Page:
During a game of whist … in 1824, [Judge Scott’s colleague] Judge Selden contradicted a lady player’s account of the score. Judge Scott, who was also playing, called for an apology from Selden on behalf of the lady. Selden refused ….
The duel proved costly to Scott’s career. Though surviving an attempt to remove him, in 1827, his reappointment to the high court was denied in Washington. This same year, Scott was a candidate in a special election to fill the vacancy created for a delegate to Congress by the dueling death of Henry W. Conway in 1827. He only garnered 116 votes. His low vote count was credited to his own dueling experience.
On May 31 of the following year, Scott confronted Edmund Hogan and accused him of lying about Scott during the campaign. The verbal argument escalated into a shoving match, during which Hogan struck Scott, knocking him down. Scott drew a spear from his walking cane and thrust it into Hogan’s body, mortally wounding him. Scott was charged with murder but later acquitted from charges as he was ruled to have acted in self-defense.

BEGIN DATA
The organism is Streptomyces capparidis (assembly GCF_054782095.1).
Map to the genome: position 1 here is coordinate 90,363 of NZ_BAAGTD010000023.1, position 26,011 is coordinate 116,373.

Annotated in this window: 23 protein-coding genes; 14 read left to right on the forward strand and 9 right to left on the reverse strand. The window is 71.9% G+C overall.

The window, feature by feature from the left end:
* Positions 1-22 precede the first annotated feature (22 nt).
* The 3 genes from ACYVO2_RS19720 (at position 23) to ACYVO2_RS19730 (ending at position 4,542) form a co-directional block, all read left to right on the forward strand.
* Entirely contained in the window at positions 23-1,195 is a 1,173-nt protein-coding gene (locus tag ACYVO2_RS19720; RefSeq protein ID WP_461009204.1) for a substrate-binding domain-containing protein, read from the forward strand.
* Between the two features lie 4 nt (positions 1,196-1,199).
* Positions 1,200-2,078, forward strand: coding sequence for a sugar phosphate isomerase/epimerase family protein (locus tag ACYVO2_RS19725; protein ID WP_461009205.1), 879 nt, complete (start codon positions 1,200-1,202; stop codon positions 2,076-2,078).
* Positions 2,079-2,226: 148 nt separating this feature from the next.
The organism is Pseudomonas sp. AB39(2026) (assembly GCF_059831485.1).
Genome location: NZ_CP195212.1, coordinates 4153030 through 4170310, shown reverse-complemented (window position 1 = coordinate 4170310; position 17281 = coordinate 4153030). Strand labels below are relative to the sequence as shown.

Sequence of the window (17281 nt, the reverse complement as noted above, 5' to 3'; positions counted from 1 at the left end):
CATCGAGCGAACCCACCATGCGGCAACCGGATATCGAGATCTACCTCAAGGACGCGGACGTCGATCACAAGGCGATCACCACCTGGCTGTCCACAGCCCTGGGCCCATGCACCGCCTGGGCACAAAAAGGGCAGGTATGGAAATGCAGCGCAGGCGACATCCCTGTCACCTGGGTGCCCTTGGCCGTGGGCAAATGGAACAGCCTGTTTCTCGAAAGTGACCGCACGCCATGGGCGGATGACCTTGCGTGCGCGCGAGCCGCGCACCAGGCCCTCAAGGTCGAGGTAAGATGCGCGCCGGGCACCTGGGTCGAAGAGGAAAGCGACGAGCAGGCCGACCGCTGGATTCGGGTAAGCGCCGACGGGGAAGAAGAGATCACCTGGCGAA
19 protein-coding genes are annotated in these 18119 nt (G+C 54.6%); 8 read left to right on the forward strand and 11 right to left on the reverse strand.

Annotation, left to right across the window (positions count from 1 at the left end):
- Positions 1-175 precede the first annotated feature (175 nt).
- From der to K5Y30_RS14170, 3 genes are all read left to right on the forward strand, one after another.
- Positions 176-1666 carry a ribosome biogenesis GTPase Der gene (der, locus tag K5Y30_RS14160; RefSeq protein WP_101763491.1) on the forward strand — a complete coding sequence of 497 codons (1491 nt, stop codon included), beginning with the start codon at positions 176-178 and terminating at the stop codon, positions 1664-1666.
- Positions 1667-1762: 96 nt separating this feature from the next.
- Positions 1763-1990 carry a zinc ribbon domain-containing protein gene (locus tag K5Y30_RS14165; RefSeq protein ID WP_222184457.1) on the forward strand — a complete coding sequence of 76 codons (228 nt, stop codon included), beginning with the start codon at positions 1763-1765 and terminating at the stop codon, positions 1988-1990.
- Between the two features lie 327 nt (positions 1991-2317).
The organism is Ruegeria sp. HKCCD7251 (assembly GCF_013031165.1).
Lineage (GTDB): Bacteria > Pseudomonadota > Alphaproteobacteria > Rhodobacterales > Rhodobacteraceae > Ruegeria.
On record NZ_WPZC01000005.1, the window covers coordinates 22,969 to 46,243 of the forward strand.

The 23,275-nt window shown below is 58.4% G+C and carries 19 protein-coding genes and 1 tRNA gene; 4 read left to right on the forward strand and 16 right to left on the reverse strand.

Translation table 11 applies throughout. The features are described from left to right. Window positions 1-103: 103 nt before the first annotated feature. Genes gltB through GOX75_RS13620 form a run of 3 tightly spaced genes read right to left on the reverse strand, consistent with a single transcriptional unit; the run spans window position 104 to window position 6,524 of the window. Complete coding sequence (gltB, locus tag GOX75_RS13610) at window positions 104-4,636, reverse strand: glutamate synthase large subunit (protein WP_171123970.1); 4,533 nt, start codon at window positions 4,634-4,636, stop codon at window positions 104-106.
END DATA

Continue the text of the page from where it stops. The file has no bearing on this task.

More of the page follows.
In 1827, the Circuit Courts were organized in Arkansas Territory. On April 11, Scott was appointed to the First District. He removed to lands formerly owned by the Indians (which later became Pope County) and laid out a town named Scotia. On November 2, 1829, Pope County was created, and Scott was appointed the first County Judge. In 1830, Scotia became the first permanent county seat….
Scott’s last official act was to enumerate the 1850 Pope County census. He died unexpectedly at Norristown (Pope County) on March 13, 1851 [at the age of 62].